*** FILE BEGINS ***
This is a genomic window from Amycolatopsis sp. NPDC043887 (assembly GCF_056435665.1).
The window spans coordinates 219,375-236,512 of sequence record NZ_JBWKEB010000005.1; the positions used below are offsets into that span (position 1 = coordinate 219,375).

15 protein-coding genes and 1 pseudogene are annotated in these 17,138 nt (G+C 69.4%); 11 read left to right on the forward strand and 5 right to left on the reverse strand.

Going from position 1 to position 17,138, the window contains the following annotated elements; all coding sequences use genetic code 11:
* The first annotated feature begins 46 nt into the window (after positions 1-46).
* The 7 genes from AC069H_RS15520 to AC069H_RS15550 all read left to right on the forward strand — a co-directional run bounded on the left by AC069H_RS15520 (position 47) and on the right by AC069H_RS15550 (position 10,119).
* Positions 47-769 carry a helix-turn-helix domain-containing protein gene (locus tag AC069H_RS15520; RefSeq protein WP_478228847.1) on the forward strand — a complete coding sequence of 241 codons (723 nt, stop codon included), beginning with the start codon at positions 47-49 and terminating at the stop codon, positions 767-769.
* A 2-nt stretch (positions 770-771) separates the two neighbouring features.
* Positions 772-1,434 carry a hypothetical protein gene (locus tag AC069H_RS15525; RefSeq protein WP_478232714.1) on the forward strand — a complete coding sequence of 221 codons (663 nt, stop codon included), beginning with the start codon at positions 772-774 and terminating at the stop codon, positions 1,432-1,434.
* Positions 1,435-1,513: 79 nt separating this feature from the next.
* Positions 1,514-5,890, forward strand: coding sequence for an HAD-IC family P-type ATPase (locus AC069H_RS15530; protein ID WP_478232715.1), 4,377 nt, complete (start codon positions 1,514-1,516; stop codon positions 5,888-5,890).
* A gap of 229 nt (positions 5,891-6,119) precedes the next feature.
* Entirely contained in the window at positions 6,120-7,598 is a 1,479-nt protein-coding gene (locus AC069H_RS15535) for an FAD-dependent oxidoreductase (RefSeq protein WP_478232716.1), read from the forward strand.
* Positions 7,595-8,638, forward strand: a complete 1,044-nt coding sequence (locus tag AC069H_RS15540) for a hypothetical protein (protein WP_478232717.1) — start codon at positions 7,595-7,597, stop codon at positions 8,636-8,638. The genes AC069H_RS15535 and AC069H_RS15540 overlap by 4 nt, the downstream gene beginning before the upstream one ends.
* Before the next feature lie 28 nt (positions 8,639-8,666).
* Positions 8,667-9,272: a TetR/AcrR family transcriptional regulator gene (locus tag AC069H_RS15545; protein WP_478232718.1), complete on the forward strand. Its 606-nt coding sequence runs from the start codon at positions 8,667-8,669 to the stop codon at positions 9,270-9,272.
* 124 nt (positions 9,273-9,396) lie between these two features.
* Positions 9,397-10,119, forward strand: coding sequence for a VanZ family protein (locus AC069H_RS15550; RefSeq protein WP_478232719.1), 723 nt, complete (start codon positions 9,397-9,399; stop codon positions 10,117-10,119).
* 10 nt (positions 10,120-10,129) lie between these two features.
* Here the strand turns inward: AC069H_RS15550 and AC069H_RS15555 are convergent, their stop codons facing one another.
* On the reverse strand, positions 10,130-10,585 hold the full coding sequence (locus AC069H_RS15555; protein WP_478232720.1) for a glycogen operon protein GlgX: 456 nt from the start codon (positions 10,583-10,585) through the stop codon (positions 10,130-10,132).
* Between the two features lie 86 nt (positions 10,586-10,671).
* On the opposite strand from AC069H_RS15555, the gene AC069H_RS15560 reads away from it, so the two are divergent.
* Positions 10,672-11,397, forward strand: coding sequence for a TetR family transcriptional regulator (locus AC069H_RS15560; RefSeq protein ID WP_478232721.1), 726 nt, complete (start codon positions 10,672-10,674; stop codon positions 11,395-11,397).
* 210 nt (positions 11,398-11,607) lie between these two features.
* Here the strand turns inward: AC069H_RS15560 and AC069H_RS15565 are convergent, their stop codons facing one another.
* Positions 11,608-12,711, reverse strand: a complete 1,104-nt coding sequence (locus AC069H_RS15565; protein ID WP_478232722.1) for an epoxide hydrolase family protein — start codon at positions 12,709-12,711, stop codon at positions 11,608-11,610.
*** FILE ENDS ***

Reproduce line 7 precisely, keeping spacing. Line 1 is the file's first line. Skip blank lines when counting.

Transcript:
* Positions 47-769 carry a helix-turn-helix domain-containing protein gene (locus tag AC069H_RS15520; RefSeq protein WP_478228847.1) on the forward strand — a complete coding sequence of 241 codons (723 nt, stop codon included), beginning with the start codon at positions 47-49 and terminating at the stop codon, positions 767-769.